Over the course of the year, I returned to the farm for more visits, observing the farm move through the seasons and continuing my conversation with John during his brief pauses between farm work.
About My Work
I work with materials that are simultaneously strong and fragile, handmade paper made from old bed sheets and papyrus made from beets, the materials and processes that for me most echo corporeal reality. My inquiry into papyrus began in 2009 while studying pre-paper technologies, the materials used before the widespread availability of paper, before paper could be taken for granted. Using bold colors and diverse symmetries that exist underground, I create intensely colored skin-like abstractions that are un-manicured and imperfect with veins and hairs. Irregular shapes are caused by the challenges and circumstances of growth. The papyrus itself ages; the brightest colors fade over time. There is something simple and satisfying about repositioning a material and letting light come through something that grows underground.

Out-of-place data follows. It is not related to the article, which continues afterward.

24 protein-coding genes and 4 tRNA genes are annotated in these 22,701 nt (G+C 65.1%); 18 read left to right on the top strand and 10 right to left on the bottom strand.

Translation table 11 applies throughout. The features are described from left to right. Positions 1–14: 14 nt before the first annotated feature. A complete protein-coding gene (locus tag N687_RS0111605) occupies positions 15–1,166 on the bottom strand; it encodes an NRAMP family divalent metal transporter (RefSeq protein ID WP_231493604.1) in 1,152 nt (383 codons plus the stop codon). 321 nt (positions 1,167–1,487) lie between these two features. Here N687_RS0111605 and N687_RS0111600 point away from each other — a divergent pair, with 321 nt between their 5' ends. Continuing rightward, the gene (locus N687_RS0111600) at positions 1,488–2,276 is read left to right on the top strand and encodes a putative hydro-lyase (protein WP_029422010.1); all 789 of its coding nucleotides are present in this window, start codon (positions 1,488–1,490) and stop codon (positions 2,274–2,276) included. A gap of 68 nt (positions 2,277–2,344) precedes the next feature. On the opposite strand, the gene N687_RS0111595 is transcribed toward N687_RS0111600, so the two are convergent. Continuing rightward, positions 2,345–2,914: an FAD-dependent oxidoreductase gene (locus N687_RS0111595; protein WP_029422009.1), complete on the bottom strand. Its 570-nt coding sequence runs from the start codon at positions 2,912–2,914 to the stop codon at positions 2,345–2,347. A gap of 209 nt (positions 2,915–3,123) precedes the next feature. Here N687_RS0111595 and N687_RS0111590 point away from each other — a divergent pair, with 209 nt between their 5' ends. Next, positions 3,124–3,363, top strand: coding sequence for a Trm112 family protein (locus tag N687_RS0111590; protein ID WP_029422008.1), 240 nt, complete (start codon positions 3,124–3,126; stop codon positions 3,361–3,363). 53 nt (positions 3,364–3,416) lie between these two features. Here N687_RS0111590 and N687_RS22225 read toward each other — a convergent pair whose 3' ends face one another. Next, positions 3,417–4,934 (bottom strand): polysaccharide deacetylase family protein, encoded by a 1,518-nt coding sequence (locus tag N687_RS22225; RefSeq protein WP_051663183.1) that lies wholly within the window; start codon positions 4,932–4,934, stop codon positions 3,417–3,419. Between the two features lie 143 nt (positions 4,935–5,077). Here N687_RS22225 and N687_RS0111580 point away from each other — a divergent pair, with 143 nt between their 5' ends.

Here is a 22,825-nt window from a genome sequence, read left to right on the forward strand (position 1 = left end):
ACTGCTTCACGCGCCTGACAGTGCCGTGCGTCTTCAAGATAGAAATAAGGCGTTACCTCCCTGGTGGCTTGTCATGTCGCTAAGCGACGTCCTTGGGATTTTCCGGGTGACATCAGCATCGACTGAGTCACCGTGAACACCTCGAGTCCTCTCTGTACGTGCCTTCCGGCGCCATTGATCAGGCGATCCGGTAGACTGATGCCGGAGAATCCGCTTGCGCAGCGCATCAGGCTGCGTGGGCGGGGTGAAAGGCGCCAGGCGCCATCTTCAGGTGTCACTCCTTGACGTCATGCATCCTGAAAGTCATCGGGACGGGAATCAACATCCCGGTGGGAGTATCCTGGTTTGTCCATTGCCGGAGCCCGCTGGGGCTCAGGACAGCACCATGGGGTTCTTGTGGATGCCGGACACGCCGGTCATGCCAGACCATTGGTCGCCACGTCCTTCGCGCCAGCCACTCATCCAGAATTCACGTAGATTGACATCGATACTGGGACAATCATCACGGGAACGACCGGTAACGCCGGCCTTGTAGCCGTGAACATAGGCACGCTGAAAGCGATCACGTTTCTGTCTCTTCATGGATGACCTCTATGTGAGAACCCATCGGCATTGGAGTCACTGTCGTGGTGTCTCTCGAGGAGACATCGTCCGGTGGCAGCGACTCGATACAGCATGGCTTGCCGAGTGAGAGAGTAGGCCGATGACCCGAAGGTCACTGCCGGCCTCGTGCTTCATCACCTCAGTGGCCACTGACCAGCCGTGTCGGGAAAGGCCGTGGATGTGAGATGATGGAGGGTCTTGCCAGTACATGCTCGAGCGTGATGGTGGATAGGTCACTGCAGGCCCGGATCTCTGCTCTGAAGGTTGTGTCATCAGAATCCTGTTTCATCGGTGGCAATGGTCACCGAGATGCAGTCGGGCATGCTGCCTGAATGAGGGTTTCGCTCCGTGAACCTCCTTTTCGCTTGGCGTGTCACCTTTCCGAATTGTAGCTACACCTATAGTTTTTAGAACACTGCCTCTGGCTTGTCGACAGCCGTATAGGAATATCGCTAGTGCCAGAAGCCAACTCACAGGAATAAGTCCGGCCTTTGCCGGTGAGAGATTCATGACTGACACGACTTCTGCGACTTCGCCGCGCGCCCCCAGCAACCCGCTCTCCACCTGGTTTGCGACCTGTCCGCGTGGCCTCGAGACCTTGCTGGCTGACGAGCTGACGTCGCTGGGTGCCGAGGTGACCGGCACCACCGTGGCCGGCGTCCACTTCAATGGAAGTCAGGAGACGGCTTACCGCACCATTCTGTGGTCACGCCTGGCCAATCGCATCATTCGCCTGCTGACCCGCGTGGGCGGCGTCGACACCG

Initially I was taken by the beet’s interior concentric circles while replaying old stories of my great grandmother, Julia, the oldest of eight children, making borscht for her very large Russian Jewish family in Louisville, Kentucky. According to my grandmother, Julia’s hands would be stained for days.
Really, Why Beets?
While stories of my grandmother’s stained hands led me to this project, the lessons I learned with my father keep me here. When I was eight years old, my father was first diagnosed with cancer. His second diagnosis was when I was twenty. His final round of cancer was when I was 28. His hair never grew back after his first round of chemotherapy and radiation. (Sidenote: I have come to think of the similarities between the extremely high experimental doses of chemotherapy in the 80’s and the way some farms apply large quantities of pesticides.)